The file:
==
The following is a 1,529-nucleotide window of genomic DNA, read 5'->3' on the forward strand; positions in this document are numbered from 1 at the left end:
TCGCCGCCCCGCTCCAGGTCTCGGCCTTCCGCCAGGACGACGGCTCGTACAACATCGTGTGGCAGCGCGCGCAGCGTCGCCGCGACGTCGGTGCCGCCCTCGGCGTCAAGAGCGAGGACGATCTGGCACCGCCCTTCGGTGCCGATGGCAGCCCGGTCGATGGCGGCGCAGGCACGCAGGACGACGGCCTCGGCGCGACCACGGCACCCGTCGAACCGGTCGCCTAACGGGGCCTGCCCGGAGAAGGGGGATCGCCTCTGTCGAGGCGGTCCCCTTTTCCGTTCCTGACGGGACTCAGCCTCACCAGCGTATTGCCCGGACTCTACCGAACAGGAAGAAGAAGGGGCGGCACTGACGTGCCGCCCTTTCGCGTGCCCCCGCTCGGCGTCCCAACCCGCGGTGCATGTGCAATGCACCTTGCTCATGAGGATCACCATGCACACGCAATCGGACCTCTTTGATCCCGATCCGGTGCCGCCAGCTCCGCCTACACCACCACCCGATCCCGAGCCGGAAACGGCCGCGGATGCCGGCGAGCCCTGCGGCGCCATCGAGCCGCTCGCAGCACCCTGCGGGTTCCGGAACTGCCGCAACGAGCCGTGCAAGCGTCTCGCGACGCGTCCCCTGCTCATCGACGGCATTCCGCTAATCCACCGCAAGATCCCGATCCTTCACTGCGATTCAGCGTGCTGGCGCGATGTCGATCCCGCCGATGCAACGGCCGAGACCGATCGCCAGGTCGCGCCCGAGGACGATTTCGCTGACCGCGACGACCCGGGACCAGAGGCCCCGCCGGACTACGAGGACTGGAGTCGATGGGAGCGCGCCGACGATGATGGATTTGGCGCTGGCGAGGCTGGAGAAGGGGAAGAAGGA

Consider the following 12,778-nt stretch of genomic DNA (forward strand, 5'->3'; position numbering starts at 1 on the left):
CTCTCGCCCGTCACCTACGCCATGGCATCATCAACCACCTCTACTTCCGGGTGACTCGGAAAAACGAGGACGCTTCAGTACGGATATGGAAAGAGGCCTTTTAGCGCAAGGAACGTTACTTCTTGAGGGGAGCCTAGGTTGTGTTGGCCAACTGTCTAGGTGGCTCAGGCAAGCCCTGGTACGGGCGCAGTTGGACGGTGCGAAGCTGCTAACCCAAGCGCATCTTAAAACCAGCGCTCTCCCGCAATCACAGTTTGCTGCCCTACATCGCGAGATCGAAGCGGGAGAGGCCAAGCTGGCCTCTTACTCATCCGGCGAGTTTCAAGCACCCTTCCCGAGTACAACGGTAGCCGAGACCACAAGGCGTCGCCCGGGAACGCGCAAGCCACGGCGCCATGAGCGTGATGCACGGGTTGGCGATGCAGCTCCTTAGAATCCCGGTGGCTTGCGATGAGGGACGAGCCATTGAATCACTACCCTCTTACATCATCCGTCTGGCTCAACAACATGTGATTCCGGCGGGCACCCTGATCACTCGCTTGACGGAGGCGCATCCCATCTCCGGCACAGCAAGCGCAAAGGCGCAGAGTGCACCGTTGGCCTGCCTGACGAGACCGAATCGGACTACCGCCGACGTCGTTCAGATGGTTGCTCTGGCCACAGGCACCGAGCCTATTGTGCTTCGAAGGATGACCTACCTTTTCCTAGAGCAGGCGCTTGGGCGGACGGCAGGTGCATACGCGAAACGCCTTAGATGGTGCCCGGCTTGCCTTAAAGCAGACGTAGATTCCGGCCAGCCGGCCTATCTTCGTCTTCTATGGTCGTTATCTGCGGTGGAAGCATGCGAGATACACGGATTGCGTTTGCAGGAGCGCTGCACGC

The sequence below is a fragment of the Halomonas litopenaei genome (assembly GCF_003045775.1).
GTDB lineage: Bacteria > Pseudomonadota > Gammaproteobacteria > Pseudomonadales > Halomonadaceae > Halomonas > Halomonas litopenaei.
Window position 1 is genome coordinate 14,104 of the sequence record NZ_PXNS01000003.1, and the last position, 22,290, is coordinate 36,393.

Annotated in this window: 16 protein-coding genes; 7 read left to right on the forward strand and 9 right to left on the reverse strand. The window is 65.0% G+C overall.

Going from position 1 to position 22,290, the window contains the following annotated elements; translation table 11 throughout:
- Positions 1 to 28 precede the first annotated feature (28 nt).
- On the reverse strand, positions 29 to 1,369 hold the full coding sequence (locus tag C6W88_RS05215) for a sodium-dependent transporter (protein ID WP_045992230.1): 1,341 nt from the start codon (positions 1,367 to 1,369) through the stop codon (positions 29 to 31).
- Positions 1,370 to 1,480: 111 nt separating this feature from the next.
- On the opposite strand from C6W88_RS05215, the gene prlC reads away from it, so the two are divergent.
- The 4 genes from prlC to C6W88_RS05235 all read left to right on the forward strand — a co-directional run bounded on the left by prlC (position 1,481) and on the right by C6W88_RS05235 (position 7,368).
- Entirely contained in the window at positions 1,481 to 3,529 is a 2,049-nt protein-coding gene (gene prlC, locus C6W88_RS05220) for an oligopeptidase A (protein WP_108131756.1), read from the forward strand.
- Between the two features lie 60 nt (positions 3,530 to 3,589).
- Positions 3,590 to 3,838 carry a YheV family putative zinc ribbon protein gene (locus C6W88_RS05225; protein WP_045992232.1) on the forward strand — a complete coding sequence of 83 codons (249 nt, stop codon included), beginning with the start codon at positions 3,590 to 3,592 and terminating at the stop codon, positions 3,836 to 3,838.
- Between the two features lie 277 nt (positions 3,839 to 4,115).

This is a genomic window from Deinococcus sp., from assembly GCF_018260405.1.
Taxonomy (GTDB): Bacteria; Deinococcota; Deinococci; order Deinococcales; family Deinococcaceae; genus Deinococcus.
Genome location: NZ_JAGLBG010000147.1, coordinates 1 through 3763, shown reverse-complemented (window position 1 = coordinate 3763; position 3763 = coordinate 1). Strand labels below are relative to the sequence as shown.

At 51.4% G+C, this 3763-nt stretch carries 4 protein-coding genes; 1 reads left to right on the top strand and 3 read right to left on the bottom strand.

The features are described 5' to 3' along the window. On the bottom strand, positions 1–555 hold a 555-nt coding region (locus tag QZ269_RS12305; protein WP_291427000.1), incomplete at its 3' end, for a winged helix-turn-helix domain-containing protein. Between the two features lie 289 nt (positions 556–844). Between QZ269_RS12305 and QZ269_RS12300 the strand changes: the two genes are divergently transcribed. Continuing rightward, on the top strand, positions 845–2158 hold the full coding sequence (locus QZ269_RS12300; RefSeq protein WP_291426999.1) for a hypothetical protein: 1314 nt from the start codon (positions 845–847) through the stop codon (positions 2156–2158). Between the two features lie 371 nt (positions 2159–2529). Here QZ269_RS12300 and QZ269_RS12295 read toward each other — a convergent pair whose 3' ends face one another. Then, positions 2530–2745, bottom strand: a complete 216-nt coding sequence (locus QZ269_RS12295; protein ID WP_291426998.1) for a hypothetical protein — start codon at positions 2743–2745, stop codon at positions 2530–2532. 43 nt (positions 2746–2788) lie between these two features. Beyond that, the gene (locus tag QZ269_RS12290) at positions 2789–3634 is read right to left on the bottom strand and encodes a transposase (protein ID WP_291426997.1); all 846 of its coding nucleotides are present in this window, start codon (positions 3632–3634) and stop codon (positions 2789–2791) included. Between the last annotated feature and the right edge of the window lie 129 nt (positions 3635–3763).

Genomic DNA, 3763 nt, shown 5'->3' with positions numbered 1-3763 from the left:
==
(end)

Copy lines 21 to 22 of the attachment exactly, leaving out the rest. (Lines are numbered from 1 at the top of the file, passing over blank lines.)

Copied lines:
Genome location: NZ_JAGLBG010000147.1, coordinates 1 through 3763, shown reverse-complemented (window position 1 = coordinate 3763; position 3763 = coordinate 1). Strand labels below are relative to the sequence as shown.

At 51.4% G+C, this 3763-nt stretch carries 4 protein-coding genes; 1 reads left to right on the top strand and 3 read right to left on the bottom strand.